dry-land in the north, an enormous diversity across the
  country, and moreover the changes of their condition over
  time – including soil properties, water supply, solar radiation
  intensity, day length, and temperature range
• Rice farmers embodied cultivation skills and knowledge about
  these local conditions; seed alteration through both nature
  and human selection.
• Rice farmers were rice producers, consumers and technology
  innovators

                                                                9
      Modern version of “jinggeng
             Xizuo” mode
•   Small size of land-holdings reinforced by the land redistribution in the
    foundation of PRC, which pursued equal shares for every household
•   Hukou – residential registration system has tied farmers to the land in
    spite of the increasing density of population (the decreasing ratio
    between arable land and farmers)
•   The people‟s commune movement in the 50‟s had little effect in the
    consolidation of the land for mechanisation
•   The segregation of rice breeding activities from the traditional rice
    society created a knowledge gap between rice breeders and rice
    producers.

*Note: the Nanjing Higher Agricultural School and Guangzhou
   Agricultural Specialised School was set up in 1919, and subsequent
   systematic and targeted breeding research institutes and projects
   were established since the foundation of PRC in 1948.




                                                                          10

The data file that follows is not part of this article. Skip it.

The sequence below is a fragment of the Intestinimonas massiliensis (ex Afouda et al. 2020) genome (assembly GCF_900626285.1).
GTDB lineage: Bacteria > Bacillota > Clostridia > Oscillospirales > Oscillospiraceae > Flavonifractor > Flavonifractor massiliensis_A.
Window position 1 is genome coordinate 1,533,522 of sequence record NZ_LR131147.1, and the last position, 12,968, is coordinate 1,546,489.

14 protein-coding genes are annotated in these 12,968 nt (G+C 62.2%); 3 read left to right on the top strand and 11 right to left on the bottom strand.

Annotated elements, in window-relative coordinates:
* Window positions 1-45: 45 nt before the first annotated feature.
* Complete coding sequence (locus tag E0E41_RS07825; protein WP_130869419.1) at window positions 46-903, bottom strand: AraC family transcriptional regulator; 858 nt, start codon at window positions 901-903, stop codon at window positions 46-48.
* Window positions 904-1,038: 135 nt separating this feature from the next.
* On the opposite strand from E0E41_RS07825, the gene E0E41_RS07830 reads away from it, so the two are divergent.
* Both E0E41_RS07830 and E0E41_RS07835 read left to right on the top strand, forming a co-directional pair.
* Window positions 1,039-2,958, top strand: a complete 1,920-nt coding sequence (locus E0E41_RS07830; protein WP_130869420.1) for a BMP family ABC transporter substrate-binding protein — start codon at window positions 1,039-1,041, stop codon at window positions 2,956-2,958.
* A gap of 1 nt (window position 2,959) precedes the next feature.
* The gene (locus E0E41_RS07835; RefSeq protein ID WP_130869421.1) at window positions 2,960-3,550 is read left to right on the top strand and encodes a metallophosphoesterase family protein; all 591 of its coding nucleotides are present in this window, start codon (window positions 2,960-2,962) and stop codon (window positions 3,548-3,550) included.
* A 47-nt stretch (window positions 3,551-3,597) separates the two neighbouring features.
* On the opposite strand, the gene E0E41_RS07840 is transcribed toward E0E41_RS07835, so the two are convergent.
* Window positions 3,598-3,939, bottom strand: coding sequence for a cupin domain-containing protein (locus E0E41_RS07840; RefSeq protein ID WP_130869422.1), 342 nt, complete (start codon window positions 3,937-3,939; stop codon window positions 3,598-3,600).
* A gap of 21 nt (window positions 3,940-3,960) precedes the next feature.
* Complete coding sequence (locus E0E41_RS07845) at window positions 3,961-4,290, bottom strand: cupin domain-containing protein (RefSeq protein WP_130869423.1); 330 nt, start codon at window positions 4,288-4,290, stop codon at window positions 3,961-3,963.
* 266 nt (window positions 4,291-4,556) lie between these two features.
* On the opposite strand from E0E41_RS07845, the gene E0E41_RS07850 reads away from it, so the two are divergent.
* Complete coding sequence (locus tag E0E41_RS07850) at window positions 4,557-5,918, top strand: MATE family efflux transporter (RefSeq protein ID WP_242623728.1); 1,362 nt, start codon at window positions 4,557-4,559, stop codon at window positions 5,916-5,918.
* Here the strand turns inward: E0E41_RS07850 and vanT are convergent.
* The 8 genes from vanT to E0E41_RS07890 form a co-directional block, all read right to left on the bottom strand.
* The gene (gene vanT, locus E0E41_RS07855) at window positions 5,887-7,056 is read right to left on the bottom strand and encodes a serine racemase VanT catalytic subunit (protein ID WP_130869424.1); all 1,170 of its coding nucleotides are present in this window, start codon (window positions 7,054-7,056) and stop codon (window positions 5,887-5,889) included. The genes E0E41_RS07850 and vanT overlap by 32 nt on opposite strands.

Hybrid rice technology and its
       technical constraints
• Major break-through in rice yields by applying hybridisation
  technology in the 1960s
• Wide application of high yielding varieties and
  commercialisation of these hybrids from the 1970s
• Drawbacks of the conventional breeding methods
    Very limited sources – a few plants having the requisite male-
     sterility-inducing cytoplasm, of which even fewer are suitable to
     be used to form one of the parental lines for stable production of
     hybrids
    This severe limit on the possible germplasm hinders breeding for
     disease and pest resistant varieties
    Labour intensive and long lead time for developing new varieties
    Unstable and low successful rate of production of hybrid seeds




                                                                          11
       Social and environmental
        impacts of hybrid rice
               technology
• the high yields of rice production depended upon the
  increasingly heavy usage of chemical fertilisers and
  pesticides.
• Large scale application of hybrid rice with a high degree
  of cytoplasmic uniformity created a threat of erosion in
  rice biodiversity
• The choice of rice varieties to grow in different rice
  fields in different regions is largely associated with the
  available varieties developed/bred by R&D institutions
  and managed by agriculture administration in individual
  localities.
• A limited number of available varieties could not meet
  the needs of diverse climate types, soil conditions and
  ecological systems in different regions.

                                                           12
  Intricate interplay between the
hybrid rice technology and the socio-
   economic and political context
• However the then political and economic system did not